Child Support Questions: Naperville Divorce Attorneys
The Child Support Overhaul
There were major changes made to the Illinois child support guidelines in 2017. In reviewing various on-line websites, many have not been updated to reflect the current law. Let’s have a brief overview:
What is the purpose of child support?
Child support establishes payments to be made by both parents for the support of their children if the parents are separated, divorced or not living together. The intent is to provide a benchmark of financial support that considers the needs of the children based on the time each parent spends with the children, each parent’s income and financial resources, the cost of shelter, clothing, and food for the children. The child support guideline amounts were developed based on national and statewide research regarding the cost of raising children, a review of social trends and child support practices nationwide along with public input
How are the new Illinois child support guidelines different from the previous Illinois child support guidelines?
The new guidelines are substantially different- we consider them to be a complete overhaul of the old law. In a nutshell: the new guidelines recognize that each parent is responsible for his or her share of prorated expenses of raising their children. Under the old guidelines, a specific percentage was applied to one parent’s income (the non-custodial parent) and that parent paid child support the other parent (the custodial parent). The custodial parent’s income was basically ignored- even if they earned more money than the non-custodial parent. The new guidelines are referred to as “the income shares model” and consider the income of both parents and the amount of overnights the children spend with each parent. The new guidelines provide for more flexibility and the possibility of a shared parenting calculation in cases where that calculation is appropriate.
How is child support calculated in Illinois?
Child Support is calculated by considering the net income of both parents. We calculate each parent’s income and then determine the percent of the total income contributed by each parent. We then consult a chart that converts gross income to net income, take that net income figure and then consult a chart that converts net income for x number of children and converts it to a child support number. We then apply the percentage of each parent’s share of the total income to the child support amount to determine each parent’s share of the support payment. If the parents have shared parenting (a parent has more than 146 overnights), a different support calculation is used which takes into account the number of overnights each parent has.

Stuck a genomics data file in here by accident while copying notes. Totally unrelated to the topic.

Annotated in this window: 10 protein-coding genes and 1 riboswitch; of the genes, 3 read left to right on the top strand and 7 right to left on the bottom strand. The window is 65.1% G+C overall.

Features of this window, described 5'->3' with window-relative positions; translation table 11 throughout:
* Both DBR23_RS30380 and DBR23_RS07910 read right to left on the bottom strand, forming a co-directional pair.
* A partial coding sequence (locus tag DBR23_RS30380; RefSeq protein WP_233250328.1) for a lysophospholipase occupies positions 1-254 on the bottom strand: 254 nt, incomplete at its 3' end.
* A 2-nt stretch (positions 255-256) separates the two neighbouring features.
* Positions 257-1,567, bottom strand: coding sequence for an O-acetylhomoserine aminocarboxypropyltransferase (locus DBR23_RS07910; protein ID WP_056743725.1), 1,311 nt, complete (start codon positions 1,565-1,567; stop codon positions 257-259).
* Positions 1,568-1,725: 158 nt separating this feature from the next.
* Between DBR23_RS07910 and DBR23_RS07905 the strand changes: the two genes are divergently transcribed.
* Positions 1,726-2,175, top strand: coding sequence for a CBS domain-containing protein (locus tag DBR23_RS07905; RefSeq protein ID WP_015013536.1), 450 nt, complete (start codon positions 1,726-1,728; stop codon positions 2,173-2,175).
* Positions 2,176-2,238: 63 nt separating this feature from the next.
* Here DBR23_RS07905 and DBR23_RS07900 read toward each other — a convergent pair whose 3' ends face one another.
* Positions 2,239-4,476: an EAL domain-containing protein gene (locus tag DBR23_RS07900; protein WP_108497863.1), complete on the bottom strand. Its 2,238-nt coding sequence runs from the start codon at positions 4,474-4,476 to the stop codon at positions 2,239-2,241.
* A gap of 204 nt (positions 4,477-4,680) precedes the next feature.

Why was the law changed?
The previous child support guidelines were outdated in many ways: the guidelines had been in effect since 1984. Societal norms have changed, specifically, the number of dual income earning families and the reasonableness of considering both parent’s income instead of only one parent’s income. The actual costs associated with child rearing needed to be updatedAre any other expenses included in the child support payment?
Yes, there are other calculations that can be included, such as for certain medical insurance expenses and extracurricular or activity expenses.
Does the court have the right to tell me how much we should be paying for our children?
Yes, actually, the court does have the right to do so. Child support guidelines have been in effect in this country for many years, and when they were initially introduced, the guidelines were challenged in the courts often on a constitutional basis. Why can the court dictate the amount of money I have to pay if I am divorced or separated, while the court cannot do that in an “intact family”? Those argument were made and lost: the court has the right because the court’s interest is in protecting the best interest of children and to provide consistency and predictability in cases before the court. Arguments can be made to the court requesting a deviation from the child support guidelines, but those are granted in very specific situations.
If I want to pay all of the expenses for my children (instead of my spouse contributing) can I do that?
Depends a lot on the facts and why. If the motive is that you do not want to provide monies to the other parent- then you will probably lose that argument.
What if I cannot afford to pay the mandated amount?
It really depends on why you cannot afford to make the payments. Remember child support is based on actual net income. If the reason you cannot afford to pay support is because you have a big mortgage on your new home or a second family, you will probably not win on an argument to decrease your child support. If you have a serious medical issue, or the other party makes so much money that your contribution to child support could leave you at a poverty level, you could have a valid argument.
What if child support that is ordered is not paid?
There are various tools available to the court and to parents to collect unpaid child support. These tools are specific to the facts of your case and you should consult with a divorce attorney to understand your options if you are behind on making your child support payments or if you are the parent that has not received the court ordered payments.
What other resources are available to me in calculating my support payments?
The state has some good websites to assist you in getting an estimate of your child support obligation:
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